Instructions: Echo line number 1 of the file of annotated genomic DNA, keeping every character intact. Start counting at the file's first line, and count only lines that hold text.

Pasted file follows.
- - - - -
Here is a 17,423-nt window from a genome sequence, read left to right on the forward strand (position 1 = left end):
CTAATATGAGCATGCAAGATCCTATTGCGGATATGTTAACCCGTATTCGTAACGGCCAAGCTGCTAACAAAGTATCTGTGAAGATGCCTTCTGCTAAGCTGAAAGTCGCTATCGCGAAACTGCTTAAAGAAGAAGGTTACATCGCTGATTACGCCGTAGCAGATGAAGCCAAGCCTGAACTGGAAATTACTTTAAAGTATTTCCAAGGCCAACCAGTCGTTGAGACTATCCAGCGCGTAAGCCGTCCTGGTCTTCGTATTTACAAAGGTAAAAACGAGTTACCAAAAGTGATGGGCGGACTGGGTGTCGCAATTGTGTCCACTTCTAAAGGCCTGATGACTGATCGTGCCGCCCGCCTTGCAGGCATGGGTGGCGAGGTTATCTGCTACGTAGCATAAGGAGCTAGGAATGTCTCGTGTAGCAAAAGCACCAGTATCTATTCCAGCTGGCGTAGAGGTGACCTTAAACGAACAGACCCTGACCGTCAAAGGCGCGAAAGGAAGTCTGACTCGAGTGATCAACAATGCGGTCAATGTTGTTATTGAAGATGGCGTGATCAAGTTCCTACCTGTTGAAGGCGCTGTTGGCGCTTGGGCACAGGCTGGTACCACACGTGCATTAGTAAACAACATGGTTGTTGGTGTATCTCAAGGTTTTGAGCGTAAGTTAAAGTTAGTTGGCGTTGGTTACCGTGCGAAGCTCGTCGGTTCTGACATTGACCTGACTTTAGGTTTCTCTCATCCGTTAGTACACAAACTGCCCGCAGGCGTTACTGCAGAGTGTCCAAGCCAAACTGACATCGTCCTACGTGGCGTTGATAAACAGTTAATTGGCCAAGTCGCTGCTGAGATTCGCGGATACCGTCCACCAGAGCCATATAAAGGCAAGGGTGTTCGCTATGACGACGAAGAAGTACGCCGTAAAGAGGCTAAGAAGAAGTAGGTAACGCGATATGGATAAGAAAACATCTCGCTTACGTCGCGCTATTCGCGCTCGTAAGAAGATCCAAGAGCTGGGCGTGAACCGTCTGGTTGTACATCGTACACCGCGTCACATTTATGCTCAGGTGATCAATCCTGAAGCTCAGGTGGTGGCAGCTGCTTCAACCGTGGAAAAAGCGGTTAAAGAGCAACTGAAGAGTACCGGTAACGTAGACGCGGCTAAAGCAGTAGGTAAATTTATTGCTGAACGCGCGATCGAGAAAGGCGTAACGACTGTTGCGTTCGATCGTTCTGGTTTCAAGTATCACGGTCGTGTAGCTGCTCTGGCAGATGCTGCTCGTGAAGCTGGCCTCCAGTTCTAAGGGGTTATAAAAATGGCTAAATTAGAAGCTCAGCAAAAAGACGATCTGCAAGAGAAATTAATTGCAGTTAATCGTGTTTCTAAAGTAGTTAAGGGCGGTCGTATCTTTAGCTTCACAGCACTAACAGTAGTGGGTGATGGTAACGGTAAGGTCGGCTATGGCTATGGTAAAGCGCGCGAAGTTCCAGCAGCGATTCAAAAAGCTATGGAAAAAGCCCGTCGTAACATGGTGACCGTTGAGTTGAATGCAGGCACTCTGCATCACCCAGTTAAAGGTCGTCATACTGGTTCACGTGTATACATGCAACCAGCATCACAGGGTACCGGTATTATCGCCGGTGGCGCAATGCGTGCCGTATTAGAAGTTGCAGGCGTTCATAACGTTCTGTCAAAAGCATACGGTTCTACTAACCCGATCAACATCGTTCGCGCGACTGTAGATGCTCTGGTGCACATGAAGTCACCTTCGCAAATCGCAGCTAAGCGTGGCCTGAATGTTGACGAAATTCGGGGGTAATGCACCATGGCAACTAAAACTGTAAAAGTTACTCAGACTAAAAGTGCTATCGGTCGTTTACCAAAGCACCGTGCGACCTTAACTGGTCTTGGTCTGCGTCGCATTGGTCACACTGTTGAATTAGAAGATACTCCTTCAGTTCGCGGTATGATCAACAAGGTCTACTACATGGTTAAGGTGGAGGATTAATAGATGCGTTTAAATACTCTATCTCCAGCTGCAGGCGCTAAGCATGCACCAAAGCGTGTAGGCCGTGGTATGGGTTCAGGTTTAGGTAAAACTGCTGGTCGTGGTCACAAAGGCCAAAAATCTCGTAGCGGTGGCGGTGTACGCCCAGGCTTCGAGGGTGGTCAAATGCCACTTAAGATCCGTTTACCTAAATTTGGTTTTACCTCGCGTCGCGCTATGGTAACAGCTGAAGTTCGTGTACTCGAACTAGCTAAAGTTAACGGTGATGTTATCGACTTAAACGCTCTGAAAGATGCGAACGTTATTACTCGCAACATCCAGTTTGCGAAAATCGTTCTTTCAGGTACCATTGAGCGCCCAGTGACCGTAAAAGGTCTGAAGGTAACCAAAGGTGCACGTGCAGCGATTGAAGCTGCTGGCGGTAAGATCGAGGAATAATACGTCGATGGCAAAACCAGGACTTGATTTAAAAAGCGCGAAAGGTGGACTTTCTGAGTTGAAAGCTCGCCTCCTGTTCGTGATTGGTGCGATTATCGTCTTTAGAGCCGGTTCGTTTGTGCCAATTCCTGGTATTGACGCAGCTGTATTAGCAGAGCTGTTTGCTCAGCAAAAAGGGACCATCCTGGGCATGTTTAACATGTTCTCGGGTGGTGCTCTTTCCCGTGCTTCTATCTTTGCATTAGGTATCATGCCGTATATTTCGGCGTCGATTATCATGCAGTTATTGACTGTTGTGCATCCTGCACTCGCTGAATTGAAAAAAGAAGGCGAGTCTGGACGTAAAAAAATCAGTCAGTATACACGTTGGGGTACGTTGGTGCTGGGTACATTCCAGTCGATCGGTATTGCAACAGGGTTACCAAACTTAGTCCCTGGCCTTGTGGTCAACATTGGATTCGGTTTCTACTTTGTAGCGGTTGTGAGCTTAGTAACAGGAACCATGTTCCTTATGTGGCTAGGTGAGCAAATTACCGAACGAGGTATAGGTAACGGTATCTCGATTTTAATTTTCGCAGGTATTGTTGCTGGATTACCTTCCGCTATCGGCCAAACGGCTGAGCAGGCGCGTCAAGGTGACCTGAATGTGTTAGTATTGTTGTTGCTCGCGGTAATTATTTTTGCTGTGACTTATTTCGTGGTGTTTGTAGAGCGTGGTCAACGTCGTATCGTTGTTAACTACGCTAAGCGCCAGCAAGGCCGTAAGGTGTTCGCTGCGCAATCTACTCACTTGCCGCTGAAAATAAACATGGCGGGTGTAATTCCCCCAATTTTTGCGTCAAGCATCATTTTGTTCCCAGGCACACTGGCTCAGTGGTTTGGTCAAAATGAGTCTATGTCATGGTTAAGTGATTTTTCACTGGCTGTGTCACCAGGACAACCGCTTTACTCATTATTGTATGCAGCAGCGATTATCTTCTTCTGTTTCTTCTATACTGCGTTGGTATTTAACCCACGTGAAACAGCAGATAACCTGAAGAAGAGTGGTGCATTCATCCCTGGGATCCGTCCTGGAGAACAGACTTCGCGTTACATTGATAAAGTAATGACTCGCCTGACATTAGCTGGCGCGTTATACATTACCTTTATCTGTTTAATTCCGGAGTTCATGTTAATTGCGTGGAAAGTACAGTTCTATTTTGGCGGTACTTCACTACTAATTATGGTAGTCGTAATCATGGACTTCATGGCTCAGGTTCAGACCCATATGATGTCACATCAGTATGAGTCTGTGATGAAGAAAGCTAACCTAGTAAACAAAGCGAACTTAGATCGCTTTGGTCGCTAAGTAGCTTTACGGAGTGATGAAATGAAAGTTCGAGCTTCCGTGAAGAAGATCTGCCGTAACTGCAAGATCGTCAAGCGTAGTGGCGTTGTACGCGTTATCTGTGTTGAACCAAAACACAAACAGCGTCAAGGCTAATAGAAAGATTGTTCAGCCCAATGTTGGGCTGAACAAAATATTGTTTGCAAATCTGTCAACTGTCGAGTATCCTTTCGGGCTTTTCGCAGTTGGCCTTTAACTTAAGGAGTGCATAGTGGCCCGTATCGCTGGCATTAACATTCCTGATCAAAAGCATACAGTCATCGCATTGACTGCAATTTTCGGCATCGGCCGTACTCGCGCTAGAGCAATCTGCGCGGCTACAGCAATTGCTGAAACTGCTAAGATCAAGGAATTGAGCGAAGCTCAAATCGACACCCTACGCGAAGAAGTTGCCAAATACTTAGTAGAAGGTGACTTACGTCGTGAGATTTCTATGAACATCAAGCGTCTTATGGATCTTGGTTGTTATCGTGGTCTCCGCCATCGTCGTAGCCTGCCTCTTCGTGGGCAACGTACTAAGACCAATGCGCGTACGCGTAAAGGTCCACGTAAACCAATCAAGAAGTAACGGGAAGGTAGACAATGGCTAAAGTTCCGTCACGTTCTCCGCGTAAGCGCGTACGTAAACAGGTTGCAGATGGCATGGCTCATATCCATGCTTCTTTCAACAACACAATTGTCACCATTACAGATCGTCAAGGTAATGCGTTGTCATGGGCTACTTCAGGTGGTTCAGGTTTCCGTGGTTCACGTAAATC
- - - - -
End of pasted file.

Here is a 17,423-nt window from a genome sequence, read left to right on the forward strand (position 1 = left end):